Wide-ranging restrictions are returning to the Central Okanagan as the area’s COVID-19 outbreak has tripled to 1,200 cases since it was declared last week, public health officials said today.
The local health area has been the epicentre of the province’s fourth wave, accounting for nearly half of all cases in B.C. despite having less than four per cent of the province’s population.
Bars and nightclubs will close, high intensity indoor fitness is suspended and officials are strongly advising against non-essential travel to the region, which includes Kelowna and West Kelowna. Indoor and outdoor dining is limited to six people per table, but they may be from different households.
Personal gatherings are limited to five people or one other household, and indoor and outdoor events are limited to 50 people. Gatherings at vacation rentals may have no more than five people not staying at the property.
The restrictions effectively return the local health area to Step 2 of the province’s reopening plan, which ended in June.
They are in addition to the mask mandate reinstated when the outbreak was declared last week.
But public health officials stopped short of reinstating any provincewide measures, despite evidence of rapid and sustained case growth in all health authorities that has experts calling for the mask mandate to return.
“This is not where we wanted to be, obviously, right now,” provincial health officer Dr. Bonnie Henry said today. “But we know what works and we know that this is a local outbreak.”
“These steps, we believe, will allow us to contain the outbreak in the area.”
B.C. reported 464 new cases today, 275 of which were in Interior Health. There are currently 52 people hospitalized and 24 in intensive care.
The province’s own guidance for reopening required low and stable daily case counts and hospitalizations to move to steps 3 and 4.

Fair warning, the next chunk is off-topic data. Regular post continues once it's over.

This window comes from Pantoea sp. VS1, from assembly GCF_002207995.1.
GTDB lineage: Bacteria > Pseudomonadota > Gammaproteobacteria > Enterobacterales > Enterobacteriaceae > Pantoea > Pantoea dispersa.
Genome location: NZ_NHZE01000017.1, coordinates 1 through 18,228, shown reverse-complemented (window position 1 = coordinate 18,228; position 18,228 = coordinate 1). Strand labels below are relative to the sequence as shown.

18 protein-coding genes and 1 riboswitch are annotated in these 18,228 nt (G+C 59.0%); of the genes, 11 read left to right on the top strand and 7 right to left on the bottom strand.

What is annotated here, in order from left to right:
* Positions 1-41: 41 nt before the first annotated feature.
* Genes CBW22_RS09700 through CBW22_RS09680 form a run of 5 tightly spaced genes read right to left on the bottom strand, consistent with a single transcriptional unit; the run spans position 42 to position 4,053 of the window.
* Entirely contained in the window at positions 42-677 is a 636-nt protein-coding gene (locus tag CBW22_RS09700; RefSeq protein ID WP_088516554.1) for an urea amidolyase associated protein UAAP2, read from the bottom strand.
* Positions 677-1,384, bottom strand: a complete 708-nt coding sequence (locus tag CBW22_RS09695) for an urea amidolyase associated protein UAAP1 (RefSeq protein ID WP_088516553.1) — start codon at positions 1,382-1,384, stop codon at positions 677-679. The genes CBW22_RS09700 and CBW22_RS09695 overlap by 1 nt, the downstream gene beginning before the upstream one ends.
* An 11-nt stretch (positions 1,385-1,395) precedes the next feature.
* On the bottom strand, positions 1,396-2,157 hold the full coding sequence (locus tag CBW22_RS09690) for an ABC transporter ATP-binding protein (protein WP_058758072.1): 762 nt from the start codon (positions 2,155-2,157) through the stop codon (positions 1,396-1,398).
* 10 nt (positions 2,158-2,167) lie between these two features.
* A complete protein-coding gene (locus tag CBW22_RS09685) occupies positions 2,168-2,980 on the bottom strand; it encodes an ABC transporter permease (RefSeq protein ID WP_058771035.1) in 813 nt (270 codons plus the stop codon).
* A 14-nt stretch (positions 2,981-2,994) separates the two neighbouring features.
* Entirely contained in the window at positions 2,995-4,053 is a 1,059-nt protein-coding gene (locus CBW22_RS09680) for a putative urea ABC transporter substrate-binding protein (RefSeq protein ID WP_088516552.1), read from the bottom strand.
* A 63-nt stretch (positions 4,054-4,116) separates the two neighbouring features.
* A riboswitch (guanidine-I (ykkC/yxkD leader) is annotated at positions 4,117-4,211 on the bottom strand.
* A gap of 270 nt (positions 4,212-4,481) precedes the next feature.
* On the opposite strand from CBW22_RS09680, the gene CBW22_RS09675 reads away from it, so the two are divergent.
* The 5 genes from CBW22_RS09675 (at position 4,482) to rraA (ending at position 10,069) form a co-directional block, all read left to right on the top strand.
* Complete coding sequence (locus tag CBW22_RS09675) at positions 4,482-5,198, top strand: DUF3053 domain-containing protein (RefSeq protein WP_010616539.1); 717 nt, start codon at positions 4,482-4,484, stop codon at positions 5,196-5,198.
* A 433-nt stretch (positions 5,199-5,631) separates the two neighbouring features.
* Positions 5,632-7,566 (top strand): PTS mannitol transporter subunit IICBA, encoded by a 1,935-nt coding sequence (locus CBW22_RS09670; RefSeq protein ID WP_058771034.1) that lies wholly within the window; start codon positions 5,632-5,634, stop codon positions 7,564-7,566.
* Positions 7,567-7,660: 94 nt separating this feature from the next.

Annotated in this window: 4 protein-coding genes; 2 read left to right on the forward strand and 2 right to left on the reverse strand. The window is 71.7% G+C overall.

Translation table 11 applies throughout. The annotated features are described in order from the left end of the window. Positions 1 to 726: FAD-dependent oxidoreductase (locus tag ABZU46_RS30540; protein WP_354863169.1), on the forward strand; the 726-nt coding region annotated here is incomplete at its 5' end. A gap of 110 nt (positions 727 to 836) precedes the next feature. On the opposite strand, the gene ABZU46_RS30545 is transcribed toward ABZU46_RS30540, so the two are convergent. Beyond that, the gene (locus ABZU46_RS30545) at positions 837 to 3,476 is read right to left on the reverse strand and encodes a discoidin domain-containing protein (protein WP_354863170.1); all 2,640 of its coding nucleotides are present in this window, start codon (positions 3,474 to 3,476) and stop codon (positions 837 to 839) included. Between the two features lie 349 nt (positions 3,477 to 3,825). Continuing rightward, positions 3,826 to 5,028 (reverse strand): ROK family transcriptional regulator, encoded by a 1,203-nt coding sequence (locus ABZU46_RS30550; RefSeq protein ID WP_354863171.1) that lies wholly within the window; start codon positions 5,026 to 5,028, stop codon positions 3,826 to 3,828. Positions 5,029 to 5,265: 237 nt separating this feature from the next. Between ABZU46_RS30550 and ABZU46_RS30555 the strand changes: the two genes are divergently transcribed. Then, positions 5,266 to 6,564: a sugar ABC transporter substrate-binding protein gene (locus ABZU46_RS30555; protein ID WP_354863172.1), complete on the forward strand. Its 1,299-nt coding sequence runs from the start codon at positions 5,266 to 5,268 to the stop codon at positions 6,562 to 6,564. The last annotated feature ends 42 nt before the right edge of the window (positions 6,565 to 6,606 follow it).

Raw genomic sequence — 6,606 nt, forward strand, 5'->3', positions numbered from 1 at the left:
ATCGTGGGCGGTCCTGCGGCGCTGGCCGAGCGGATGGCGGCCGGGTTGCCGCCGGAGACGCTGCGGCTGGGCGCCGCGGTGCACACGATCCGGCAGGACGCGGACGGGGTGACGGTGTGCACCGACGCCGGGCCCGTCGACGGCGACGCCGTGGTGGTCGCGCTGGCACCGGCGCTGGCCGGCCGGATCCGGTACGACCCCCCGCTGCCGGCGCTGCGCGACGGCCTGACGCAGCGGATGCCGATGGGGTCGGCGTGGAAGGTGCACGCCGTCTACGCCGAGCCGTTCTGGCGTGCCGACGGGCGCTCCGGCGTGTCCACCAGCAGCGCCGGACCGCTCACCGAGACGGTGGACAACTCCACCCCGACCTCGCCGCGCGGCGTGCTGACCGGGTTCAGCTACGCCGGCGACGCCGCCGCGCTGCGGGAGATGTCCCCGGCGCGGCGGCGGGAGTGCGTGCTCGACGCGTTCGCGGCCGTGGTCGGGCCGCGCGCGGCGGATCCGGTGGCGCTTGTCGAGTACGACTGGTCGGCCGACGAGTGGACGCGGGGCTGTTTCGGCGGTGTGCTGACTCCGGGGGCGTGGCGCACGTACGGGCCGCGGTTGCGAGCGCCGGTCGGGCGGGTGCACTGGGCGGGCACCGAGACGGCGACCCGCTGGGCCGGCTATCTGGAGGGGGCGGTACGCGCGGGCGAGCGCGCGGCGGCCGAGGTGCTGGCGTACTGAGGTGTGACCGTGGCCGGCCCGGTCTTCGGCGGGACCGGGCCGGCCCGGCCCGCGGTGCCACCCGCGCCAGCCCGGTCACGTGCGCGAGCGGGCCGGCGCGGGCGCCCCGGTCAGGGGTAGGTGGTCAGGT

On Tuesday, Henry said B.C. was “absolutely on track” to enter Step 4, which will allow large-scale events like concerts, on Sept. 7.
But when asked by The Tyee today whether 400 new daily cases and rising counts met her definition of “low and stable,” Henry said the province had met other thresholds for reopening and would closely monitor changes in the situation.
“We’re seeing local outbreaks, which is what we expected,” said Henry. “Right now we’re taking the measures we need to address the situation we’re in today.”
Current local case rates far surpass the small rise in cases the province’s own modelling said B.C. could expect as it reopened.
And while Henry said B.C. is seeing a decoupling of daily cases and hospitalization levels, data from the surging hospitalizations in the Delta-ravaged United states and European Union suggest B.C. could see hospitalizations rise significantly as soon as next week.
Current growth of the Delta variant, which accounts for about 80 per cent of cases, could see as many as 1,000 cases a day in the coming weeks, and hospitalization levels nearing 400 patients in September, according to an interim modelling report from the BC COVID-19 Modelling Group released today.
“The modelling we have is based on trends from elsewhere and says we will likely see hospitalizations rising,” said group member Dr. Sarah Otto in a Thursday interview.
Henry and Health Minister Adrian Dix urged British Columbians to get vaccinated to reduce their chances of infection, transmission and serious illness from the virus.
“Thanks to vaccines we have the tools now to stop outbreaks in their tracks,” said Henry.
But with first-dose vaccinations at just 81.8 per cent of eligible British Columbians and little increase for the last several weeks, the modelling suggests B.C. is still far from achieving community immunity.
Without significantly more immunizations or broader provincewide public health measures, the Okanagan’s local restrictions signal what could return soon to other parts of B.C.
“We are not moving the dial fast enough with our immunizations,” said Interior Health chief medical officer of health Dr. Sue Pollock.